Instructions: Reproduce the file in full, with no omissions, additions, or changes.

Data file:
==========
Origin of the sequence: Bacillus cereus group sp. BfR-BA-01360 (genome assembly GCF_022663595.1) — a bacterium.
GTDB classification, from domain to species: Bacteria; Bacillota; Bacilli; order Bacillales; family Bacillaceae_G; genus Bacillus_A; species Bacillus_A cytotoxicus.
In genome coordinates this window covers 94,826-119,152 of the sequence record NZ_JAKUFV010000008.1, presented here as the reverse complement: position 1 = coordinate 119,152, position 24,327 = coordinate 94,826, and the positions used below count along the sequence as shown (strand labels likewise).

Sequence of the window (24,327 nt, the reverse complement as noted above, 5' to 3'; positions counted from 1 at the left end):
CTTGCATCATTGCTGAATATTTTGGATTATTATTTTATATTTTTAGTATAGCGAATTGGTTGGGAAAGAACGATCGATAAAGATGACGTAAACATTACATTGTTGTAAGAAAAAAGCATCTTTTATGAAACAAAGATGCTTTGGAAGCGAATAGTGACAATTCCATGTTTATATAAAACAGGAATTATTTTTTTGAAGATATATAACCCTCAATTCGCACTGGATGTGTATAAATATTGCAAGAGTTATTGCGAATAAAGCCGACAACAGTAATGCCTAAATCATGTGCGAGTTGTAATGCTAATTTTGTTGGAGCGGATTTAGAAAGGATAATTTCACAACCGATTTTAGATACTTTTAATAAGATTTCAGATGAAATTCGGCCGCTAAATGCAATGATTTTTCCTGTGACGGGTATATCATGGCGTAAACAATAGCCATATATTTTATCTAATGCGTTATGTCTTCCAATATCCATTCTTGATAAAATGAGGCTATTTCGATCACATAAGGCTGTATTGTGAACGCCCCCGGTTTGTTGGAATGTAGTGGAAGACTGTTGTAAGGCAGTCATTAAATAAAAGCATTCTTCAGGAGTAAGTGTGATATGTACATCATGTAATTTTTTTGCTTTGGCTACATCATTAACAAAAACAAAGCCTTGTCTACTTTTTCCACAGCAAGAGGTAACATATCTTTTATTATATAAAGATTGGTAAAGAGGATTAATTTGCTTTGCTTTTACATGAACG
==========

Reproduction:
Origin of the sequence: Bacillus cereus group sp. BfR-BA-01360 (genome assembly GCF_022663595.1) — a bacterium.
GTDB classification, from domain to species: Bacteria; Bacillota; Bacilli; order Bacillales; family Bacillaceae_G; genus Bacillus_A; species Bacillus_A cytotoxicus.
In genome coordinates this window covers 94,826-119,152 of the sequence record NZ_JAKUFV010000008.1, presented here as the reverse complement: position 1 = coordinate 119,152, position 24,327 = coordinate 94,826, and the positions used below count along the sequence as shown (strand labels likewise).

Sequence of the window (24,327 nt, the reverse complement as noted above, 5' to 3'; positions counted from 1 at the left end):
CTTGCATCATTGCTGAATATTTTGGATTATTATTTTATATTTTTAGTATAGCGAATTGGTTGGGAAAGAACGATCGATAAAGATGACGTAAACATTACATTGTTGTAAGAAAAAAGCATCTTTTATGAAACAAAGATGCTTTGGAAGCGAATAGTGACAATTCCATGTTTATATAAAACAGGAATTATTTTTTTGAAGATATATAACCCTCAATTCGCACTGGATGTGTATAAATATTGCAAGAGTTATTGCGAATAAAGCCGACAACAGTAATGCCTAAATCATGTGCGAGTTGTAATGCTAATTTTGTTGGAGCGGATTTAGAAAGGATAATTTCACAACCGATTTTAGATACTTTTAATAAGATTTCAGATGAAATTCGGCCGCTAAATGCAATGATTTTTCCTGTGACGGGTATATCATGGCGTAAACAATAGCCATATATTTTATCTAATGCGTTATGTCTTCCAATATCCATTCTTGATAAAATGAGGCTATTTCGATCACATAAGGCTGTATTGTGAACGCCCCCGGTTTGTTGGAATGTAGTGGAAGACTGTTGTAAGGCAGTCATTAAATAAAAGCATTCTTCAGGAGTAAGTGTGATATGTACATCATGTAATTTTTTTGCTTTGGCTACATCATTAACAAAAACAAAGCCTTGTCTACTTTTTCCACAGCAAGAGGTAACATATCTTTTATTATATAAAGATTGGTAAAGAGGATTAATTTGCTTTGCTTTTACATGAACG